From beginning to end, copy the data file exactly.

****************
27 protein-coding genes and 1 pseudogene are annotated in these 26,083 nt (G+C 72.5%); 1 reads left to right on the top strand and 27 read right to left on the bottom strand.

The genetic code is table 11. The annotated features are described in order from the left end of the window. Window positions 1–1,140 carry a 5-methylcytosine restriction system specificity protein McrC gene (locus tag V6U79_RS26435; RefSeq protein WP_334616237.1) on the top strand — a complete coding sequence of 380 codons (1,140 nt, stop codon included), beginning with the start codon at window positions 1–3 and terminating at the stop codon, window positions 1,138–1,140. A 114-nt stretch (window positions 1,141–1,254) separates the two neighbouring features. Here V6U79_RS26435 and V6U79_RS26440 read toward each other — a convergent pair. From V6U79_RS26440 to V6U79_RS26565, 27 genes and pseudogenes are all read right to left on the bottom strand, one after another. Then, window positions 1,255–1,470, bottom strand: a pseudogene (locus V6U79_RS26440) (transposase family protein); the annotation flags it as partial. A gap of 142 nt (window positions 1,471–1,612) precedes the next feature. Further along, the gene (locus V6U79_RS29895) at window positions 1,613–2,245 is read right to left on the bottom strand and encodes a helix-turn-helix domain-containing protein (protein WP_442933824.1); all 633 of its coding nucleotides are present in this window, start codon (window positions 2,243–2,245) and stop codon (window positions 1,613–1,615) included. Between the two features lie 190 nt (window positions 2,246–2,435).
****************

27 protein-coding genes and 1 pseudogene are annotated in these 26,083 nt (G+C 72.5%); 1 reads left to right on the top strand and 27 read right to left on the bottom strand.

The genetic code is table 11. The annotated features are described in order from the left end of the window. Window positions 1–1,140 carry a 5-methylcytosine restriction system specificity protein McrC gene (locus tag V6U79_RS26435; RefSeq protein WP_334616237.1) on the top strand — a complete coding sequence of 380 codons (1,140 nt, stop codon included), beginning with the start codon at window positions 1–3 and terminating at the stop codon, window positions 1,138–1,140. A 114-nt stretch (window positions 1,141–1,254) separates the two neighbouring features. Here V6U79_RS26435 and V6U79_RS26440 read toward each other — a convergent pair. From V6U79_RS26440 to V6U79_RS26565, 27 genes and pseudogenes are all read right to left on the bottom strand, one after another. Then, window positions 1,255–1,470, bottom strand: a pseudogene (locus V6U79_RS26440) (transposase family protein); the annotation flags it as partial. A gap of 142 nt (window positions 1,471–1,612) precedes the next feature. Further along, the gene (locus V6U79_RS29895) at window positions 1,613–2,245 is read right to left on the bottom strand and encodes a helix-turn-helix domain-containing protein (protein WP_442933824.1); all 633 of its coding nucleotides are present in this window, start codon (window positions 2,243–2,245) and stop codon (window positions 1,613–1,615) included. Between the two features lie 190 nt (window positions 2,246–2,435).